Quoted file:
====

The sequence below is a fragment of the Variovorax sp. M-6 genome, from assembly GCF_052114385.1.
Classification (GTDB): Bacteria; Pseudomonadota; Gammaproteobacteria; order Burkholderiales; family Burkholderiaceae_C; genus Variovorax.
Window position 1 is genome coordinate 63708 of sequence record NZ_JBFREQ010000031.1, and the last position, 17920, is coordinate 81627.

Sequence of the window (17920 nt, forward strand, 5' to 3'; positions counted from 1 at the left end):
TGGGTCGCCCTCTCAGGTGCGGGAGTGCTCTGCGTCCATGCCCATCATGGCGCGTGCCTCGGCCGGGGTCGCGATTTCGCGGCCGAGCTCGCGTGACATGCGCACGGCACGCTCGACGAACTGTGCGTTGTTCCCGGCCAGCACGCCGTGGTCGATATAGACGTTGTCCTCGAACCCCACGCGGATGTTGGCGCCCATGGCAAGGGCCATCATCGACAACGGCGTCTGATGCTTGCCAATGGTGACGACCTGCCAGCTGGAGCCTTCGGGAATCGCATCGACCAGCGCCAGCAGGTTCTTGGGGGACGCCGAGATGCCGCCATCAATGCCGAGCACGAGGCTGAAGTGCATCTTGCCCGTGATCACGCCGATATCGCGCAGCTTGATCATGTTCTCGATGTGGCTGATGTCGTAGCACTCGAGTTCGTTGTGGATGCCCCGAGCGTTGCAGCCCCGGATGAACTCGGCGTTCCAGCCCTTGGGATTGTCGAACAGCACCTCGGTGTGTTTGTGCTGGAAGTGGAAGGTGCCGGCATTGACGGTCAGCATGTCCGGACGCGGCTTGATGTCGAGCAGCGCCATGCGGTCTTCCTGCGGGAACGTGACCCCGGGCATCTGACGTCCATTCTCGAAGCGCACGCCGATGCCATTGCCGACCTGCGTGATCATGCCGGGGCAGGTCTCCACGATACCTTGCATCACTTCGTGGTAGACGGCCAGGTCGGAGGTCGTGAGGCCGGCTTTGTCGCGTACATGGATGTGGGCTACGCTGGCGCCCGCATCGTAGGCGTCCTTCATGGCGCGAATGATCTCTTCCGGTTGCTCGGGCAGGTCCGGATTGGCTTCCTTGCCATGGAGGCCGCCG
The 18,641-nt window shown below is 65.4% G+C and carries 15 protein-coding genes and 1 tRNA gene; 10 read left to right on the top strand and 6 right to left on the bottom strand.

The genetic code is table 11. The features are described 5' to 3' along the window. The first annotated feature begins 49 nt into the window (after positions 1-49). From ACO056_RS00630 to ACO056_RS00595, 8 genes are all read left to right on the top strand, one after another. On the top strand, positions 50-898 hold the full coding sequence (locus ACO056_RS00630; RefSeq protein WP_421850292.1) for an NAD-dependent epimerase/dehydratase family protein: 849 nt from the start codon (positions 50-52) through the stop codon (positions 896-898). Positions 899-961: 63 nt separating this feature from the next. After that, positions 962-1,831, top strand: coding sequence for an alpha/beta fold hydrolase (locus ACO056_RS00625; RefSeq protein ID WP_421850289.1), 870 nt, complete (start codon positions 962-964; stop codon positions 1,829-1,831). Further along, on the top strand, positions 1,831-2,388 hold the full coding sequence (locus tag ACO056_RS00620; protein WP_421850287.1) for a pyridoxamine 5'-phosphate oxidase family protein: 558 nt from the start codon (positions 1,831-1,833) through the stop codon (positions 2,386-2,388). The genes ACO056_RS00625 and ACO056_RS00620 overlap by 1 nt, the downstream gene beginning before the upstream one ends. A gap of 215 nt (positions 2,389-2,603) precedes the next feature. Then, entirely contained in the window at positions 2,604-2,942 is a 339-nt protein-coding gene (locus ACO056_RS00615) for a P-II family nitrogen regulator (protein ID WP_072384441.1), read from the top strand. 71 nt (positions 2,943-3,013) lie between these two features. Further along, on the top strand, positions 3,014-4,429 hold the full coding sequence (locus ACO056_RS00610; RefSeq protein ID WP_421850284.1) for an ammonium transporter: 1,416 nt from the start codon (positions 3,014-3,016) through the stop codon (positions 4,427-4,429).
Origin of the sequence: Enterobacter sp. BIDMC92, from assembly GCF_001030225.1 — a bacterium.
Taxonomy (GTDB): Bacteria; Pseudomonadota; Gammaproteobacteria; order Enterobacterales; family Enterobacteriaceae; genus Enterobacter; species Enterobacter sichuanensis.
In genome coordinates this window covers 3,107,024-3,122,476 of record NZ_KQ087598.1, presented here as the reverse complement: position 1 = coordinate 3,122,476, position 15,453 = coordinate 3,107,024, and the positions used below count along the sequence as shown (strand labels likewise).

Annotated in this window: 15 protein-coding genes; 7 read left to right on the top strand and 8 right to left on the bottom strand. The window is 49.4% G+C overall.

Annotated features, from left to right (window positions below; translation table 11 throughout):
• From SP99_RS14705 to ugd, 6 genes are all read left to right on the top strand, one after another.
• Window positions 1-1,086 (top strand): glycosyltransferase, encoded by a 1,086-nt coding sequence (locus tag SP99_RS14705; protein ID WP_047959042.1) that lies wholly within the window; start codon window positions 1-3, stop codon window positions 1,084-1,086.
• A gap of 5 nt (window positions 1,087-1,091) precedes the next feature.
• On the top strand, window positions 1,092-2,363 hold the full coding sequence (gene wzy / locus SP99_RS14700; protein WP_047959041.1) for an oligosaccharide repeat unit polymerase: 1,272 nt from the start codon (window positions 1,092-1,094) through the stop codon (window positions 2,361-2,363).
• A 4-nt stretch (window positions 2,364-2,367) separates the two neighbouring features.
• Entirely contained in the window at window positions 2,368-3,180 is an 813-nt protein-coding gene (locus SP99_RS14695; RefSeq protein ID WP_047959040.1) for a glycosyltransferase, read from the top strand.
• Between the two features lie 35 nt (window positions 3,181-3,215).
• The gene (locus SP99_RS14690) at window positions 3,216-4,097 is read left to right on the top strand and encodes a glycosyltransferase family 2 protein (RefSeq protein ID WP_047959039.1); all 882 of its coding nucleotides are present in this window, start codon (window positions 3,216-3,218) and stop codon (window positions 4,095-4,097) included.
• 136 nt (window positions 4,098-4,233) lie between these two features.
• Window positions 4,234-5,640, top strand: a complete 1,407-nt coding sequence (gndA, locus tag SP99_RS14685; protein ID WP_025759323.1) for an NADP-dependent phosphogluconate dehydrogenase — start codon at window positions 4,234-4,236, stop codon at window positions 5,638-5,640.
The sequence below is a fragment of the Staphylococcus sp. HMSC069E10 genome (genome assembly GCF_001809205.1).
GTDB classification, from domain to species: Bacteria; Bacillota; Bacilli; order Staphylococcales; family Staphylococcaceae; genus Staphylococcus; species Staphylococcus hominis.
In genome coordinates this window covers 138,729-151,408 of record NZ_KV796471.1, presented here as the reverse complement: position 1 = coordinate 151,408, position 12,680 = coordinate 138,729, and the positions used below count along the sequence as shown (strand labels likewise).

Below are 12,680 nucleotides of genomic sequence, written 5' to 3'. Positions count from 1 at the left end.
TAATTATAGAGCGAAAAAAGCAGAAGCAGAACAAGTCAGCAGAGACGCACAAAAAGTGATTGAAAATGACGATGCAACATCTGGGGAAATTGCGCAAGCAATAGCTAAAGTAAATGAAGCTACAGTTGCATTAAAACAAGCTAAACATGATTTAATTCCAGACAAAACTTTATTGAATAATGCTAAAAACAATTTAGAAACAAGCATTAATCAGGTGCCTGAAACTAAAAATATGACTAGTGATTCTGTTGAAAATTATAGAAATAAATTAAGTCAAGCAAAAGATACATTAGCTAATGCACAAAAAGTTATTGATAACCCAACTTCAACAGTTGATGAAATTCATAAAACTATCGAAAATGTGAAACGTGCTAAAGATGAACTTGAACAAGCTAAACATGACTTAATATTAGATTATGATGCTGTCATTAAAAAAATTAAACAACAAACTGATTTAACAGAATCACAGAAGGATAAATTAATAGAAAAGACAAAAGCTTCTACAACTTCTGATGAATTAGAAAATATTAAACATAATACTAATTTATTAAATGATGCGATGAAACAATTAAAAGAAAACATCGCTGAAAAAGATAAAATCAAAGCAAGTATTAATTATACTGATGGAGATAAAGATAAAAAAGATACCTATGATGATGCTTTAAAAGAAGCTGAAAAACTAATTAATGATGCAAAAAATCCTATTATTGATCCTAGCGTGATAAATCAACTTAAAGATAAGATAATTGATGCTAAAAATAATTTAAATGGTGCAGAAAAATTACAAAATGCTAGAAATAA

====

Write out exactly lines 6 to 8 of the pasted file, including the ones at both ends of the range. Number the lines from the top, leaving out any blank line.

The 18,641-nt window shown below is 65.4% G+C and carries 15 protein-coding genes and 1 tRNA gene; 10 read left to right on the top strand and 6 right to left on the bottom strand.

The genetic code is table 11. The features are described 5' to 3' along the window. The first annotated feature begins 49 nt into the window (after positions 1-49). From ACO056_RS00630 to ACO056_RS00595, 8 genes are all read left to right on the top strand, one after another. On the top strand, positions 50-898 hold the full coding sequence (locus ACO056_RS00630; RefSeq protein WP_421850292.1) for an NAD-dependent epimerase/dehydratase family protein: 849 nt from the start codon (positions 50-52) through the stop codon (positions 896-898). Positions 899-961: 63 nt separating this feature from the next. After that, positions 962-1,831, top strand: coding sequence for an alpha/beta fold hydrolase (locus ACO056_RS00625; RefSeq protein ID WP_421850289.1), 870 nt, complete (start codon positions 962-964; stop codon positions 1,829-1,831). Further along, on the top strand, positions 1,831-2,388 hold the full coding sequence (locus tag ACO056_RS00620; protein WP_421850287.1) for a pyridoxamine 5'-phosphate oxidase family protein: 558 nt from the start codon (positions 1,831-1,833) through the stop codon (positions 2,386-2,388). The genes ACO056_RS00625 and ACO056_RS00620 overlap by 1 nt, the downstream gene beginning before the upstream one ends. A gap of 215 nt (positions 2,389-2,603) precedes the next feature. Then, entirely contained in the window at positions 2,604-2,942 is a 339-nt protein-coding gene (locus ACO056_RS00615) for a P-II family nitrogen regulator (protein ID WP_072384441.1), read from the top strand. 71 nt (positions 2,943-3,013) lie between these two features. Further along, on the top strand, positions 3,014-4,429 hold the full coding sequence (locus ACO056_RS00610; RefSeq protein ID WP_421850284.1) for an ammonium transporter: 1,416 nt from the start codon (positions 3,014-3,016) through the stop codon (positions 4,427-4,429).
Origin of the sequence: Enterobacter sp. BIDMC92, from assembly GCF_001030225.1 — a bacterium.